When people associate the word risk with IT, the first thing that often comes to mind is some Third World hacker breaking into the corporate network to steal sensitive customer information for resale on the black market. Or they envision a lost or stolen laptop containing millions of transaction records, credit card number and so forth. After all, these kinds of events, when they occur, are often big news and are highly visible.
The two examples I just cited are only a small part of what should be mitigated through the use of a comprehensive
Although cloud computing is not covered in this article, it's becoming a more and more common part of the IT landscape and can (and probably will) necessitate modification to some of today's risk management policies. As your organization develops a new risk management strategy or refines an existing one, don't overlook this newest trend.
Good backups mean good risk management
Regardless of the organization, taking good backups must be a universal part of an overall risk management strategy, although the exact method may vary. Without some method for backing up critical business information, recovery is impossible. Some statistics indicate that 90% of companies that suffer major data loss go out of business within two years.
Given the breadth and depth of choice when it comes to backup software -- from the "install an agent and backup to Mozy" option, to the full-fledged internal backup option -- this is one risk management item there is no reason or excuse to overlook or ignore.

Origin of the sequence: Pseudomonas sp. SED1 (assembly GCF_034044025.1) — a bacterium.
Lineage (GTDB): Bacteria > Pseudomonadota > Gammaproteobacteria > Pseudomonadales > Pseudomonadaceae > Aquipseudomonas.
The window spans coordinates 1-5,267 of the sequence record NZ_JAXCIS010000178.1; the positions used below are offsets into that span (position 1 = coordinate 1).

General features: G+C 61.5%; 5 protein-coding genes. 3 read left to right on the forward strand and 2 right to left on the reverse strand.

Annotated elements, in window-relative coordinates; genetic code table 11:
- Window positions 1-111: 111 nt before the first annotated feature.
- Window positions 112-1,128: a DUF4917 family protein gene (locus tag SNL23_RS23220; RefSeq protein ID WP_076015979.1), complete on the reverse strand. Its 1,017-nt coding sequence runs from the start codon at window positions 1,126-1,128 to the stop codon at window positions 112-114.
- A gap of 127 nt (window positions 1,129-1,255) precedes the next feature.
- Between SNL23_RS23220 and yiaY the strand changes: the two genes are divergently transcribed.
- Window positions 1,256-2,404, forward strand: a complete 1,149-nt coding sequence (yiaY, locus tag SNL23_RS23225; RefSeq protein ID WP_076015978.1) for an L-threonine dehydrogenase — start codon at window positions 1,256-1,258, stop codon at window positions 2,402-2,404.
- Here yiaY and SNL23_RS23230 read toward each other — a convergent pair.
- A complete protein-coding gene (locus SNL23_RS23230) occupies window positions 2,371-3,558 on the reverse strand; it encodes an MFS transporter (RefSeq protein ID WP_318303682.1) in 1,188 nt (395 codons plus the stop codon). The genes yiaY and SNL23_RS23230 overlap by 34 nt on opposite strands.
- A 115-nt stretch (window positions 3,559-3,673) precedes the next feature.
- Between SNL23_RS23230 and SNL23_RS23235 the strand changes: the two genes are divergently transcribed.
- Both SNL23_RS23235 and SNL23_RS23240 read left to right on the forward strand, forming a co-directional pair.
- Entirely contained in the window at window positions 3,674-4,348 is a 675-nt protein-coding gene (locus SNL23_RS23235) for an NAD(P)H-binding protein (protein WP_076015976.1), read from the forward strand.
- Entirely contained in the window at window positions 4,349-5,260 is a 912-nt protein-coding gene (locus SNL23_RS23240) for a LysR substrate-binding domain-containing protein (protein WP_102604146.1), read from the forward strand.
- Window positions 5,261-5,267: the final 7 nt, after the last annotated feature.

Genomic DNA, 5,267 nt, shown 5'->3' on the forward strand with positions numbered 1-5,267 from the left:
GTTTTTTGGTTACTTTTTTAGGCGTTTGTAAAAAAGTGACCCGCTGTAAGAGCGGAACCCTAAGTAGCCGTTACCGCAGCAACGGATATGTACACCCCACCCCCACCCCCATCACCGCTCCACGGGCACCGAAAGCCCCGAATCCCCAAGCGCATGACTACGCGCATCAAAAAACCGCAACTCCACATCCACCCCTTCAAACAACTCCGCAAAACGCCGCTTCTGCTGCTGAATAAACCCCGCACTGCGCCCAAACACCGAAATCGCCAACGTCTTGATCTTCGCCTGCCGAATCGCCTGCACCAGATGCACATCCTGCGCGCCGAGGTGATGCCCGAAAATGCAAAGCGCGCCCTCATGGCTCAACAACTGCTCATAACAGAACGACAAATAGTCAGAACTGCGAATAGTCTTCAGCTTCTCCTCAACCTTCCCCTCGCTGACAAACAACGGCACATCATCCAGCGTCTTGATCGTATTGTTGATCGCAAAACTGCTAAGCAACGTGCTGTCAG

Taking a backup, however, isn't nearly enough. Organizations need to routinely test backup quality and completeness. Backups can be notoriously fickle, and it's amazing just how bad they can be. I worked in an organization once that had previously fired its entire IT department after discovering that there were no good backups of the financial system for six months.
The following items should be included in any risk management policy related to backup:
- Backup frequency, type (full, differential) and retention for each type of data being protected.
- Short-term and long-term backup and recovery objectives.
- Backup process and quality testing frequency and procedures.
- Backup location -- off-site.
Data and network security
Data can be accessed from all kinds of locations, and securing that data can be a pretty significant task. Employees can unwittingly (or wittingly) store massive amounts of data on portable devices and then lose said devices, or have those devices stolen. This is one area of a risk management plan in which a security vs. usability argument needs to be made. How much user flexibility are you willing to compromise to protect the integrity of your data?
Data security consists of both organizational policies and technological measures implemented together. The technology should enforce organization policies such as the following, which should be included in your risk management processes:
- Access controls to include limits on who is allowed access to sensitive data, such as
personally identifiable customer information.
- Policies -- both organizational and technological -- controlling on which devices data can be